abstract = "A laminated sediment record of the last 12 600 radiocarbon years from the anoxic Cariaco Basin provides a rare opportunity to study interannual to millenial-scale climatic change in a marine setting. Sedimentological and radiometric analyses of laminae couplets in the basin sediments indicate that they are annually deposited varves. The varves consist of light and dark laminae which are deposited as the result of the Intertropical Convergence Zone's annual north-south migration over the tropical North Atlantic, and the impact of this migration on regional upwelling and rainfall patterns. Light laminae contain planktonic fossils (predominantly diatoms) and are an indicator of productivity over the basin during the winter-spring upwelling season. Dark laminae contain terrigenous mineral grains and are an indicator of runoff from northern South America during the late summer-fall rainy season. Varve measurements developed using X-ray images and thin sections indicate that a continuous 14 000 calendar year long varve chronology may be generated. Preliminary measurements of thickness of individual light and dark laminae for the period 12.6 to 9 ka BP show similar palaeoclimate signals. Thickness of dark laminae, interpreted as measuring changes in regional runoff, increased rapidly at 10.8 ka BP and decreased rapidly at 9.8 ka BP, an interval coincident with the Younger Dryas cold period. Thickness of light (diatom-rich) laminae, indicative of productivity and possibly upwelling intensity, also show an increase at 10.8 ka BP, and a rapid decrease at 9.8 ka BP, simultaneous with the changes in the dark laminae. Current work is focusing on building long multiple-core varve chronologies and using these for palaeoclimatic reconstructions and geochronological research.",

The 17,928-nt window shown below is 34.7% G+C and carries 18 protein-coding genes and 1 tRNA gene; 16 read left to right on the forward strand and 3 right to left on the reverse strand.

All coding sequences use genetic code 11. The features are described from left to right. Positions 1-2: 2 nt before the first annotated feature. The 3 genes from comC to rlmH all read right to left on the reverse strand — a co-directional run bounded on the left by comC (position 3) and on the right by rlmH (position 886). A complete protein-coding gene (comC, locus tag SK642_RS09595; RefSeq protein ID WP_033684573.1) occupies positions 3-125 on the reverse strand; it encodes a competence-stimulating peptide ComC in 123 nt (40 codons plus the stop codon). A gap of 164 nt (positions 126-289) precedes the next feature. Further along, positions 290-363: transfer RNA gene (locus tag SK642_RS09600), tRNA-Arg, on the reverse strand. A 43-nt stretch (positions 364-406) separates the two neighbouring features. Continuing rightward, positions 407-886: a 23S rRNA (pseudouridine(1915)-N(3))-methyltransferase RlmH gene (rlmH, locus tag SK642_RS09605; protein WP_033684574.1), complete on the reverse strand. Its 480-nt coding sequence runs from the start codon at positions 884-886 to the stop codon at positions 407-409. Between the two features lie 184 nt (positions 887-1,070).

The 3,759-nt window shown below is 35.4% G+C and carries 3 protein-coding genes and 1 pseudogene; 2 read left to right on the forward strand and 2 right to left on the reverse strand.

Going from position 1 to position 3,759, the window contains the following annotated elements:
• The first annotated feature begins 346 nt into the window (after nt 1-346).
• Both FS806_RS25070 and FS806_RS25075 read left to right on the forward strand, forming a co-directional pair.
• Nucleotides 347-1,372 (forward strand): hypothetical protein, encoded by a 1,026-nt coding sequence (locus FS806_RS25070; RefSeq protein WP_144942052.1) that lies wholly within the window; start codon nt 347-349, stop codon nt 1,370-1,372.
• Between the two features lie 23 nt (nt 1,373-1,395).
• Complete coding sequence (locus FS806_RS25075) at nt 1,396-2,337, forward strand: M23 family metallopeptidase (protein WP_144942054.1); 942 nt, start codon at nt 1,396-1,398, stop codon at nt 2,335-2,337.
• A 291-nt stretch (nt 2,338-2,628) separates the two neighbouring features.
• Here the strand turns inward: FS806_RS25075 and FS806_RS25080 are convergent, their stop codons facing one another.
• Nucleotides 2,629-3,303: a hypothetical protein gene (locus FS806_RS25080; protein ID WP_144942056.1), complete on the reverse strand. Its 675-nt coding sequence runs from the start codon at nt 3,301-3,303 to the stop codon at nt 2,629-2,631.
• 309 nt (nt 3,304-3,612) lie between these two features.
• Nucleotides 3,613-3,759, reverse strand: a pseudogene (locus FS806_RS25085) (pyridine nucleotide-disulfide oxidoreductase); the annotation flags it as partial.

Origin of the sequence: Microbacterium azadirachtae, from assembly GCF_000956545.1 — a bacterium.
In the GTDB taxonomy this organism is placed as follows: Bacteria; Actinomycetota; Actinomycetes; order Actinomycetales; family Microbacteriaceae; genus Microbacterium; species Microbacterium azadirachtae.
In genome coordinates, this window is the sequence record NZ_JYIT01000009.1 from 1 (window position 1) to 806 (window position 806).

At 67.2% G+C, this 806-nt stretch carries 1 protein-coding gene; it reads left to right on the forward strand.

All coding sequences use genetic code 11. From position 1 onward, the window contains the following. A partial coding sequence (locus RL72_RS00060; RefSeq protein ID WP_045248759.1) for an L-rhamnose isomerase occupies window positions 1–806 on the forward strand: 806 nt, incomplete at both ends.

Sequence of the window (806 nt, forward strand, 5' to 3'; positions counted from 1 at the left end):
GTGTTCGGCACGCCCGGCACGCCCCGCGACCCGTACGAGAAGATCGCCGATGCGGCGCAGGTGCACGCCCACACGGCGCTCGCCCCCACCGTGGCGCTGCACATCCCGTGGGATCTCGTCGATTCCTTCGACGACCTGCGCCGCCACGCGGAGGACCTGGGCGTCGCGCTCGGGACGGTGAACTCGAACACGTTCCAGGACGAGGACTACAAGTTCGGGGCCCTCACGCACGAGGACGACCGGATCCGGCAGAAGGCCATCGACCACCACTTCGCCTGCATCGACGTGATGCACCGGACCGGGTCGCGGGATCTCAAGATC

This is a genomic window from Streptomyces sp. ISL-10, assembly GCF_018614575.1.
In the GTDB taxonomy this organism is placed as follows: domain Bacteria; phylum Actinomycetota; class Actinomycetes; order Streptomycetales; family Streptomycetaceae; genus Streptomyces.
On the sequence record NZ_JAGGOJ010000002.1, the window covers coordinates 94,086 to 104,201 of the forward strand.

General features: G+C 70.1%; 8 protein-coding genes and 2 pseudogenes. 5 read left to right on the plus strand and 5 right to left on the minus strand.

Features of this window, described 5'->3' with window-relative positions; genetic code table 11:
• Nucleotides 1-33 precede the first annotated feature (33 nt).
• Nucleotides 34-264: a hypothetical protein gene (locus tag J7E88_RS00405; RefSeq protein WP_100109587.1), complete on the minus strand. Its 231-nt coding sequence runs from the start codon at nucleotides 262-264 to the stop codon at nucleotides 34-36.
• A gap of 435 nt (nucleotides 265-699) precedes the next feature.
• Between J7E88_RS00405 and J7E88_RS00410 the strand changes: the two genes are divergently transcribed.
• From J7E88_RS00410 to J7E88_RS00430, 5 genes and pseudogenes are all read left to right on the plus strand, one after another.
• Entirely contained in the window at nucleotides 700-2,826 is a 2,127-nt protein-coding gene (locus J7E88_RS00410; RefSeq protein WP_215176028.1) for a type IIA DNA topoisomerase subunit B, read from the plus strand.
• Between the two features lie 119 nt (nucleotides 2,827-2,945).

author = "Hughen, {Konrad A.} and Overpeck, {Jonathan T.} and Peterson, {Larry C} and Anderson, {Robert F.}",
year = "1996",
doi = "10.1144/GSL.SP.1996.116.01.15",
language = "English (US)",
volume = "116",
pages = "171--183",
journal = "Geological Society Special Publication",
issn = "0305-8719",
publisher = "Geological Society of London",

}

TY - JOUR

T1 - The nature of varved sedimentation in the Cariaco Basin, Venezuela, and its palaeoclimatic significance

AU - Hughen, Konrad A.

AU - Overpeck, Jonathan T.

AU - Peterson, Larry C

AU - Anderson, Robert F.

PY - 1996

Y1 - 1996